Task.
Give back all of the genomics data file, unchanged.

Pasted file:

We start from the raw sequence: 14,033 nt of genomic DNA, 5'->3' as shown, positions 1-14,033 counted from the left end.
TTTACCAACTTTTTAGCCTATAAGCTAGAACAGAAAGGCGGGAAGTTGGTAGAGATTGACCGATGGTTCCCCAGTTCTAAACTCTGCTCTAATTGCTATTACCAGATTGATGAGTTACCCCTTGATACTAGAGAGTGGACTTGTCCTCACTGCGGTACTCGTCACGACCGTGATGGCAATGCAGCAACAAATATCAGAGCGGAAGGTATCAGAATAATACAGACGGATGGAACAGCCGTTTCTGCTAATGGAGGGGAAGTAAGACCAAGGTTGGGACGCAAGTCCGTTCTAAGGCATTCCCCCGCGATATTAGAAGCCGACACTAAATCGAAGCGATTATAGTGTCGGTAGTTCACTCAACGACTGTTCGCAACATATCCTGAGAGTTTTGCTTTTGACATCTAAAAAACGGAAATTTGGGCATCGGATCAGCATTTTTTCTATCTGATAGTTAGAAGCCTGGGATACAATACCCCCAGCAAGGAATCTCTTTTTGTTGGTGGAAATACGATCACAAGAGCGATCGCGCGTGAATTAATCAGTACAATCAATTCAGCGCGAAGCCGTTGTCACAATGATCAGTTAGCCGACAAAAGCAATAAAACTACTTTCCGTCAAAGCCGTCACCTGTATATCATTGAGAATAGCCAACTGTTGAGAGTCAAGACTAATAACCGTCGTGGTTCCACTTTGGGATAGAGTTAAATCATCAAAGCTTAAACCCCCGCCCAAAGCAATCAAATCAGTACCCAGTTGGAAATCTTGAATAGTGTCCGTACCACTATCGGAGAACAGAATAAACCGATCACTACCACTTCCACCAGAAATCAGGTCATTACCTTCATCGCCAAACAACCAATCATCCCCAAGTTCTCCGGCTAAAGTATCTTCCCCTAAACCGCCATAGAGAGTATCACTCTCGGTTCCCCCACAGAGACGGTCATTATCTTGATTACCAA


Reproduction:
We start from the raw sequence: 14,033 nt of genomic DNA, 5'->3' as shown, positions 1-14,033 counted from the left end.
TTTACCAACTTTTTAGCCTATAAGCTAGAACAGAAAGGCGGGAAGTTGGTAGAGATTGACCGATGGTTCCCCAGTTCTAAACTCTGCTCTAATTGCTATTACCAGATTGATGAGTTACCCCTTGATACTAGAGAGTGGACTTGTCCTCACTGCGGTACTCGTCACGACCGTGATGGCAATGCAGCAACAAATATCAGAGCGGAAGGTATCAGAATAATACAGACGGATGGAACAGCCGTTTCTGCTAATGGAGGGGAAGTAAGACCAAGGTTGGGACGCAAGTCCGTTCTAAGGCATTCCCCCGCGATATTAGAAGCCGACACTAAATCGAAGCGATTATAGTGTCGGTAGTTCACTCAACGACTGTTCGCAACATATCCTGAGAGTTTTGCTTTTGACATCTAAAAAACGGAAATTTGGGCATCGGATCAGCATTTTTTCTATCTGATAGTTAGAAGCCTGGGATACAATACCCCCAGCAAGGAATCTCTTTTTGTTGGTGGAAATACGATCACAAGAGCGATCGCGCGTGAATTAATCAGTACAATCAATTCAGCGCGAAGCCGTTGTCACAATGATCAGTTAGCCGACAAAAGCAATAAAACTACTTTCCGTCAAAGCCGTCACCTGTATATCATTGAGAATAGCCAACTGTTGAGAGTCAAGACTAATAACCGTCGTGGTTCCACTTTGGGATAGAGTTAAATCATCAAAGCTTAAACCCCCGCCCAAAGCAATCAAATCAGTACCCAGTTGGAAATCTTGAATAGTGTCCGTACCACTATCGGAGAACAGAATAAACCGATCACTACCACTTCCACCAGAAATCAGGTCATTACCTTCATCGCCAAACAACCAATCATCCCCAAGTTCTCCGGCTAAAGTATCTTCCCCTAAACCGCCATAGAGAGTATCACTCTCGGTTCCCCCACAGAGACGGTCATTATCTTGATTACCAA